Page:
5. The inner psy­che of all beings, mem­o­ry, knowl­edge and for­get­ful­ness (for only by for­get­ting / putting aside old learn­ings, can you grasp new things) are gov­erned by this Truth. This can be seen as the Manomaya and Vij­nana­maya Kosha.

Kshara (tem­po­ral), Akshara (eter­nal) Purusha (Divine being) and Ish­vara (eter­nal Lord)

There are two types of enti­ties in the uni­verse, first is the Kshara Purusha, which is the tem­po­ral Divine being, sub­ject to wear and tear, change and death.

The oth­er is the Akshara Purusha, which is the eter­nal unchang­ing Being (the Jivat­ma).

As the Jivat­ma moves from one Kshara Purusha (body) to the next (after death of a phys­i­cal being), it car­ries along with it the six sen­so­ry fac­ul­ties of hear­ing, touch, sight, taste, smell, and mind, just as the wind car­ries fra­grance from a flower. This dis­card­ing and reman­i­fest­ing from one body to the next hap­pens because of the cycle of Kar­ma and Kar­mafala (cause and effect), through attach­ment to the sens­es and cre­ation of desires. More about this in the next sec­tion. Since this is non self-evi­dent, not every­one will recog­nise this process because of which we are over­ly attached to the phys­i­cal bod­ies.

Beyond the Kshara and Akshara Purusha, and supreme to them, is the eter­nal Lord (Ish­vara), which sus­tains both the Kshara and Akshara Purushas and per­vades all Lokas (plan­e­tary spheres). This is the Supreme Being or the Absolute Truth.

The Ash­wattha tree

All of life and exis­tence (Maya) has been depict­ed in the Gita in the imagery of the Ash­wattha (Peepal) tree. The root of this tree is the Parabrah­ma, which is invis­i­ble to us as it is non self-evi­dent. Its branch­es spread down­ward to all of cos­mos to cre­ate this exis­tence. The tree grows and is nour­ished by the three Gunas (Satt­va, Rajas, Tamas) which are also con­sid­ered the fun­da­men­tal dri­vers of life accord­ing to Ayurve­da. The sense plea­sures that we run and spend our whole lives after, are its sprouts, and its sec­ondary roots are ego and desires. These are the ones that cause Karmic bondage and cause one to be reborn time and again and go through the birth-death cycle. Vedas are its leaves, and the know­er of the Vedas or Divine knowl­edge can break free from this cycle and gain free­dom.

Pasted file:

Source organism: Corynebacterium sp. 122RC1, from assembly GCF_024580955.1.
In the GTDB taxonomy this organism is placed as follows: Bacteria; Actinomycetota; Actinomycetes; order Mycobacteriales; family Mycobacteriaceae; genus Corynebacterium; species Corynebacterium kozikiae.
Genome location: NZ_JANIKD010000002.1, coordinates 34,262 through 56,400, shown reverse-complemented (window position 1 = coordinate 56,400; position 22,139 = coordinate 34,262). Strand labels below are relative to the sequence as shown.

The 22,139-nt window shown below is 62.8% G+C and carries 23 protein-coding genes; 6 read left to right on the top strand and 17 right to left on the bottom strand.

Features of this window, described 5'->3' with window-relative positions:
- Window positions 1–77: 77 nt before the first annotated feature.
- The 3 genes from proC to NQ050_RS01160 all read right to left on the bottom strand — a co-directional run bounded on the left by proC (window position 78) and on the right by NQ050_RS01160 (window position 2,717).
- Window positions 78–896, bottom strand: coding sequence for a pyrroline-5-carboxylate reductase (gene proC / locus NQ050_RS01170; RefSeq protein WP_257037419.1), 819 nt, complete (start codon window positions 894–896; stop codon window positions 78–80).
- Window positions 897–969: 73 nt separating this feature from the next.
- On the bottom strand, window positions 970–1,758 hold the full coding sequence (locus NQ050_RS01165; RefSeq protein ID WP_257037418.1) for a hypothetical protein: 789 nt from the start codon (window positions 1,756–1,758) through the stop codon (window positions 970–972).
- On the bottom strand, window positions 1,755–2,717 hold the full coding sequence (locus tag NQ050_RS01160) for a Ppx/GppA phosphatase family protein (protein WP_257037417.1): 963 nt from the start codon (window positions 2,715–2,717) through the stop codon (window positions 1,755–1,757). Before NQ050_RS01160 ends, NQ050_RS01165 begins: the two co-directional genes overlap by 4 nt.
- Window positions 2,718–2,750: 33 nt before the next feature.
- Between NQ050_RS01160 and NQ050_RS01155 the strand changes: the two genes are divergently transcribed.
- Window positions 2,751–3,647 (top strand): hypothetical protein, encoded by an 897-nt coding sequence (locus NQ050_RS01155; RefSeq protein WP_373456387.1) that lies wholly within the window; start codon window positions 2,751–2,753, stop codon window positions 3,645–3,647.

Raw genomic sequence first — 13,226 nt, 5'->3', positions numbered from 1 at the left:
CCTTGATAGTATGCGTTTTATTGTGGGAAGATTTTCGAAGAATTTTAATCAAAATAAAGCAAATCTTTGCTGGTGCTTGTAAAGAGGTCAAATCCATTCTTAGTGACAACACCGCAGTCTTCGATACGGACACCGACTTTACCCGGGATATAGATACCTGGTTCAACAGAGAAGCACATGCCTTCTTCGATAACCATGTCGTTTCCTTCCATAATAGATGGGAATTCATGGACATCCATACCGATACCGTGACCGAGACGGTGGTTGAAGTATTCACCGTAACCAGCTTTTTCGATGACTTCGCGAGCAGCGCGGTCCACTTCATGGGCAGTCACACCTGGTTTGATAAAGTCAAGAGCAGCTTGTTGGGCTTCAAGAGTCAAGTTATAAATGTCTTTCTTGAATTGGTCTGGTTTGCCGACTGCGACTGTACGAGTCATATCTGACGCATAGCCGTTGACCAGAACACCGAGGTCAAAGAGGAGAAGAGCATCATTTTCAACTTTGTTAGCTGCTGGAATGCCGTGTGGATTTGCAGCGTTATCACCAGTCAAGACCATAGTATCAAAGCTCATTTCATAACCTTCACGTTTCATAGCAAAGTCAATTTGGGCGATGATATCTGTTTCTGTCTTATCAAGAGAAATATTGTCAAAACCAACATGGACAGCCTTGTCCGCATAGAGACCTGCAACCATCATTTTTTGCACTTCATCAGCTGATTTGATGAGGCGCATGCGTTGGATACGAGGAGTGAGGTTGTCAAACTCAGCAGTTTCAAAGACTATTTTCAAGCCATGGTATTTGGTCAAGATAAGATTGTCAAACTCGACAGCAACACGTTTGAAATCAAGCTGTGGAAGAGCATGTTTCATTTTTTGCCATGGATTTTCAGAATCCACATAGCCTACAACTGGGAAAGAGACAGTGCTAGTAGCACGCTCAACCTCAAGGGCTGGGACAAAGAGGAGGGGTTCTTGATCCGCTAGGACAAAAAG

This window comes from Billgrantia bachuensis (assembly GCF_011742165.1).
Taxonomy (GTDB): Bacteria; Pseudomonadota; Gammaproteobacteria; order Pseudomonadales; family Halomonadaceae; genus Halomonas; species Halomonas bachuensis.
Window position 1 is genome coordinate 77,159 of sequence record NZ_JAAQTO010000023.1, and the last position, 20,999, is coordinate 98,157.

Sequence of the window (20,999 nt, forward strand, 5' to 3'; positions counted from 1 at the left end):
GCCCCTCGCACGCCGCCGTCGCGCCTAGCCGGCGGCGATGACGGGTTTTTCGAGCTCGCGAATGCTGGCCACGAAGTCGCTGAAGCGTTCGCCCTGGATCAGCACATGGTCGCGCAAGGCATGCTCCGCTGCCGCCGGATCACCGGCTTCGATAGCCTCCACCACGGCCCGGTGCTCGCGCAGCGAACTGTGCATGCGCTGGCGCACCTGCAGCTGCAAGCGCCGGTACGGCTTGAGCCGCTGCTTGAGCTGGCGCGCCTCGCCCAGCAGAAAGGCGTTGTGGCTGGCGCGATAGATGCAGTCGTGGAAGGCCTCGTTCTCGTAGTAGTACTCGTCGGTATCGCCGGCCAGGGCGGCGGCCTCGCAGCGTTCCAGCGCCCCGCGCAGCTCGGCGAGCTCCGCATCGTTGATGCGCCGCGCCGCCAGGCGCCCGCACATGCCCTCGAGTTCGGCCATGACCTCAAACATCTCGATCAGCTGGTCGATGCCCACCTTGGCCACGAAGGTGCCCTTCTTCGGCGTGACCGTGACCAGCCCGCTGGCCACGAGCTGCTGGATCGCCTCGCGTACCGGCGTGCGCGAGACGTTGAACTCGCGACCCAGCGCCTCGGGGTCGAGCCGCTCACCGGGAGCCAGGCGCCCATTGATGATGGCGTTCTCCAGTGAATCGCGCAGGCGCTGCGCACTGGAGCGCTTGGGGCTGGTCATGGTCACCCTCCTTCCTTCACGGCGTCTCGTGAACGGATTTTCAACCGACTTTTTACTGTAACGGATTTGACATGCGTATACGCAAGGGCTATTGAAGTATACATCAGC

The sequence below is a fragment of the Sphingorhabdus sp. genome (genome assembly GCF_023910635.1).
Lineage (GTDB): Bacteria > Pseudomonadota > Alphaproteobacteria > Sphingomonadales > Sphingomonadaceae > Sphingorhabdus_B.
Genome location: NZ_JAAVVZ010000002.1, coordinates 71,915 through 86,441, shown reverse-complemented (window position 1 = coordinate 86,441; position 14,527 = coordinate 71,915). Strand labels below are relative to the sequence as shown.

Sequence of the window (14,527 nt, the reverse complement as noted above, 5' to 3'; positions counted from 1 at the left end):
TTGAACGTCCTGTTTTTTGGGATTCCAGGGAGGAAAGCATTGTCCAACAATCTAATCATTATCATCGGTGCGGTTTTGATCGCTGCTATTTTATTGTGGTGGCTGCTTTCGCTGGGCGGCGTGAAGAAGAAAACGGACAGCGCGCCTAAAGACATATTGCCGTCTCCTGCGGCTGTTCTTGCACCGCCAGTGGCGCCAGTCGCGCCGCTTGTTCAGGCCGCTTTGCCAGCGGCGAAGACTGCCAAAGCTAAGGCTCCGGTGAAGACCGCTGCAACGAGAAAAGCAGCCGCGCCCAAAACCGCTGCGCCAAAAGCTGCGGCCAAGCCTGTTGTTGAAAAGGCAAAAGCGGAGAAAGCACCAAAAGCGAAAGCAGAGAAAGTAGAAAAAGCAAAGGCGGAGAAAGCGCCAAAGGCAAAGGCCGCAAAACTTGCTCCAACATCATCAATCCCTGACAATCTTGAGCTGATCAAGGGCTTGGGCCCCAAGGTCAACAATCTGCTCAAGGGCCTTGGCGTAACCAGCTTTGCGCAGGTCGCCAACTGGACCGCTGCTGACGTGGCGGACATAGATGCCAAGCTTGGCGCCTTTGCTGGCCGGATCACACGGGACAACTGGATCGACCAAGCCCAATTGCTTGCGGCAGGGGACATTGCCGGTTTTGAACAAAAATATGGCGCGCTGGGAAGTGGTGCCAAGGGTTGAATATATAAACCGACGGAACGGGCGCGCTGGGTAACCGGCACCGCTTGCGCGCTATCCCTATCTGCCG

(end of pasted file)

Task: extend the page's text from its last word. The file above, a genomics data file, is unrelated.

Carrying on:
What is the aim of life?

Since this process of rebirths is so bind­ing and unend­ing, if one devel­ops the need to get free of it, one must trace the root of the tree, real­ize the self as one with the cos­mos, as them­selves being the Divine prin­ci­ple in man­i­fest form at play. Here, there is no sep­a­ra­tion. This is seen as self-real­i­sa­tion or God-real­i­sa­tion, which is seek­ing that Supreme Abode of Para­mat­ma. Once there, one can remain in that bliss­ful real­ized state, and does not need to return to and iden­ti­fy with this world of Maya.